Program Officer, Civic Engagement and Government, Ford Foundation —program Officer will particularly inform work on expanding democratic participation—promoting increased and greater representation in elections and shape agendas to reflect the public interest. In collaboration with the Director and team members, the Program Officer will develop a body of work primarily focused on promoting voting rights and other aspects of inclusive non-partisan democratic practice in the United States, that address underlying structural drivers and rules of the game, and seek longer term, more durable change (rather than tactical gains in particular electoral cycles). Opportunities to be addressed may include promoting government’s role in registering voters, strategic litigation, increasing participation and debate in primaries, and developing pathways that connect voting with issues that people care about. The Program Officer will also contribute to CEG efforts that seek to democratize the role of money in politics; and develop, test and demonstrate models of powerful civic engagement with government that build strategic civic capability, achieve policy outcomes, help make government more responsive, and over time contribute to increased trust in government. The Program Officer will work under the direct supervision of the Director of Civic Engagement and Government, and be part of the CEG team. The Program Officer will assess the CEG field, identify key ecosystems and work with various actors and other funders to analyze challenges and opportunities, seek rigorous evidence about program effectiveness, identify levers of change, and play a leading role in shaping specific grant activities. The Program Officer will share substantive knowledge with Foundation colleagues; collaborate broadly across CEG and other thematic areas; serve as a ‘connector’ of grantees, promote thoughtful learning; and work with practitioners, government officials, scholars, NGOs, other donors and corporate sector leaders on issue of common concern to leverage positive impact toward common goals. Deadline: July 8. Application: For the complete job listing and to apply, click here.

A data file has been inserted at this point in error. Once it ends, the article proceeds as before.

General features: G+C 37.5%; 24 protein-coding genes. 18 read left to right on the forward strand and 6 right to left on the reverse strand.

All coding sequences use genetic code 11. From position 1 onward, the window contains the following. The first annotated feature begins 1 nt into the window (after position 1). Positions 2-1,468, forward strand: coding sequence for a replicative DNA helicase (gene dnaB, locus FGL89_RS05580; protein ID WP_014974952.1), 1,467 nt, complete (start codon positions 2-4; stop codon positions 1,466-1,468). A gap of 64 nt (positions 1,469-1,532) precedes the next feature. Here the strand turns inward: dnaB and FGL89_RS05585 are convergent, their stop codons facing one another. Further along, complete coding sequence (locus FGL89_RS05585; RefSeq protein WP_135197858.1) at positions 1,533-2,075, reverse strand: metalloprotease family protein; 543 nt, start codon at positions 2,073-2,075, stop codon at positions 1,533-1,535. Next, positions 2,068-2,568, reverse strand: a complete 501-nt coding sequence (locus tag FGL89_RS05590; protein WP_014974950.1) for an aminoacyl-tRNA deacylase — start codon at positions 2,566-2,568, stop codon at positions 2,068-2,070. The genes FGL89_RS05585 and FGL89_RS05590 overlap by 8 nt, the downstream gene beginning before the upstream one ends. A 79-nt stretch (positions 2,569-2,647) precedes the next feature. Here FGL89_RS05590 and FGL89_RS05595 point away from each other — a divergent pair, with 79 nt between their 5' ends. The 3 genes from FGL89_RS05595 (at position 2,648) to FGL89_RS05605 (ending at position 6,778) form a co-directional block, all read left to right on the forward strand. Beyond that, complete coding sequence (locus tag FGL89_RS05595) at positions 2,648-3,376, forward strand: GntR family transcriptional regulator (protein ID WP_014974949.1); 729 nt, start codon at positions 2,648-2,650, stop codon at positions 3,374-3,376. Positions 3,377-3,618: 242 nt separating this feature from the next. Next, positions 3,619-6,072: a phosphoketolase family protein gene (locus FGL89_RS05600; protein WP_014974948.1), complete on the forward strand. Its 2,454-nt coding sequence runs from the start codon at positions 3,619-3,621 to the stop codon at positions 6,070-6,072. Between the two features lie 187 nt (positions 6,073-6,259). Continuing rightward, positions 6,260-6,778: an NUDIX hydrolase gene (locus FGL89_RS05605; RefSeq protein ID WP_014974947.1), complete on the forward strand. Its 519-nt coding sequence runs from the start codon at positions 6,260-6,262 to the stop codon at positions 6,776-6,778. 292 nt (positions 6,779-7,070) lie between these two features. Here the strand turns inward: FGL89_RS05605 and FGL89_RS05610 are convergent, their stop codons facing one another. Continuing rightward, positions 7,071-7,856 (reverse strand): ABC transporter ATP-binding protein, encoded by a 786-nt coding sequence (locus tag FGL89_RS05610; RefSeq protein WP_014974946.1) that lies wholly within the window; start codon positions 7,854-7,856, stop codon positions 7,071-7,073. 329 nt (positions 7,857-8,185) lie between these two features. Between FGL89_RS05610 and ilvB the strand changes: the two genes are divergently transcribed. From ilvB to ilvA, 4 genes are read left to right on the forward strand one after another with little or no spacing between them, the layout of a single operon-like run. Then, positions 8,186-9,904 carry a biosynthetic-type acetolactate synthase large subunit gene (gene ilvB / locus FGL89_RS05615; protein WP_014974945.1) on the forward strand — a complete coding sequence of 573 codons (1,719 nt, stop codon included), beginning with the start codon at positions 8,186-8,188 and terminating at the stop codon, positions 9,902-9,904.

Project Manager, Hart InterCivic — project manager plans, directs, and coordinates project activities to ensure that project goals are completed efficiently and on schedule. As a member of the Professional Services Team, the Project Manager works with other team members to manage delivery of the full scope of Hart Voting System implementation and support services. The Project Manager is responsible for ensuring that project goals and deliverables are met, and is directly accountable for the success or failure of projects he or she manages. Deadline: Open until filled. Application: For the complete job listing and to apply, click here.
Proposal Writer, Clear Ballot, Boston— newly created proposal writer position will be part of a dedicated team producing competitive responses to State and County government RFPs. Responsibilities and Tasks: Write engaging content about technical subjects; format final documents using the company style sheet; collaborate with a team of subject matter experts; edit proposal drafts; respond to deadlines and move quickly; contribute to a database of response text, figures and technical descriptions and benefit from professional growth opportunities. Deadline: Open until filled. Application: For the complete job listing and to apply, click here.